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Sampling techniques and the measurement of abiotic and biotic factors PowerPoint Presentation
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Sampling techniques and the measurement of abiotic and biotic factors

Sampling techniques and the measurement of abiotic and biotic factors

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Sampling techniques and the measurement of abiotic and biotic factors

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  1. Sampling techniques and the measurement of abiotic and biotic factors

  2. Previously we learnt about abiotic factors that could affect biodiversity What is the definition of an abiotic factor? A non-living factor in an ecosystem that can effect organisms. What are some abiotic factors in an ecosystem? Light intensity, temperature, pH and soil moisture

  3. Previously we learnt about biotic factors that could affect biodiversity What is the definition of a biotic factor? A living factor in an ecosystem that can effect organisms. • What are some biotic factors in an ecosystem? Predation, competition, diseases

  4. Today we are learning about • how abiotic factors can be measured • and errors avoided when measuring • them • how to use a quadrat and pitfall traps • to assess the numbers of organisms in • an ecosystem

  5. Abiotic factors include light intensity, temperature, pH and soil moisture. These are easy to measure using simple equipment. Link the abiotic factor with the equipment used to measure it? • Light intensity moisture meter • Temperature pH probe or meter • pH thermometer • Soil moisture light meter

  6. Easy! The teacher will now explain how to use the Equipment for measuring abiotic factors, how to avoid errors when using the equipment and any limitations there might be with the technique. (Most of this is a re-cap of work done in S1 Science)

  7. Light intensity • Select the correct position if the meter has a switch • Put the meter in the area to be measured pointing the sensor area at the source of light • Read the correct scale and repeat a number of times for the area.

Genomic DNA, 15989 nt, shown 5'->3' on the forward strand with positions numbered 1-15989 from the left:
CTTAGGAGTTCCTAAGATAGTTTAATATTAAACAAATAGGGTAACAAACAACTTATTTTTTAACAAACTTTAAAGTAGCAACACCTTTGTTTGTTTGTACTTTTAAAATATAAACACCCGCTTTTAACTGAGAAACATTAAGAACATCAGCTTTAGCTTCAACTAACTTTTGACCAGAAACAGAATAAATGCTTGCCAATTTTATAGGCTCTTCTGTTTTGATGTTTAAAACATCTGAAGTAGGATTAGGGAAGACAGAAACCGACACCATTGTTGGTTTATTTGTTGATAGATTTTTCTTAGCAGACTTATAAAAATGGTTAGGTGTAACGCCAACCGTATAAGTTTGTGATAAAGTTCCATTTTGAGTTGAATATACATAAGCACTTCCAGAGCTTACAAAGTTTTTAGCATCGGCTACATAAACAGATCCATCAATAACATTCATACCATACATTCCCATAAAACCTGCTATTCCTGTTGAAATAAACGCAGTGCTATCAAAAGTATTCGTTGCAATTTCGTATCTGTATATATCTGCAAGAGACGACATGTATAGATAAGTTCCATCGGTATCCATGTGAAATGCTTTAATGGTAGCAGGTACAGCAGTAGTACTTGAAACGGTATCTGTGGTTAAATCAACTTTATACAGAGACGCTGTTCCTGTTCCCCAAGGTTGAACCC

8. The ERRORS to be avoided include correct switch position and NOT shading the sensor. • The limitation is that light intensity changes with day time and cloud cover.

  9. For which group of organisms might light intensity be most important? • Why might light intensity be important to these organisms?

  10. pH and soil moisture (Often measured by the same meter) • Select the correct position if the meter has a switch. • Put the probe in the area to be measured, covering • only the tip. • Read the correct scale, • wipe the probe and • repeat a number of • times for the area.

  11. The ERRORS to be avoided include correct switch position and wiping the probe • after each measurement is taken. • Not wiping the probe • will give a false reading.

  12. For which group or groups of organisms might pH of their environment or soil moisture be important? • Why might pH or soil moisture be important to these organisms?

  13. Temperature • Put the thermometer • in the ground or water • and leave for the heat • to take effect. • Read the scale and carefully, wipe the thermometer and repeat a number of times for the area.

  14. For which group or groups of organisms might the temperature of their Environment be important? • Why might temperature be important to these organisms?

  15. The abundance of animals and plants in an area can be estimated using a number of sampling techniques including quadrats and pitfall traps. These techniques only give an estimate representative sample and only if enough replication is carried out.

  16. Quadrats • These are a square frame sub-divided • into smaller squares. • They are often 0.5m by 0.5m divided into • 25 smaller squares but can be much • smaller or bigger depending on the study • area. • They can be used in a random manner • or along a transect line.

  17. Quadrats • These are a square frame sub-divided • into smaller squares.

  18. Quadrats used randomly to get an overall abundance in an area. • Quadrats used on a transect line to help understand the changes in plants in a specific area.

  19. Quadrats • These give a representative sample • in a small area. • Enough samples must be taken in relation • to the size of area studied. • They can be used to generate results for • a larger area.

  20. Pitfall traps These are used to collect samples of small organisms moving along the surface of the soil. Dig a hole and place a pot in it, level with the ground. Put on a cover (stone) and leave overnight. Check for organisms the next day.

  21. Pitfall traps • Only useful for small organisms. • Some organisms may eat others. • Organisms need to be identified • It gives a representative sample of the area.

  22. What have you learned today? • Explain the meaning of abiotic factor? • What are 4 typical abiotic factors? • How can these factors be measured? • What errors can be made measuring them? • Explain the meaning of biotic factor? • What are 2 techniques used to sample organisms • in an area.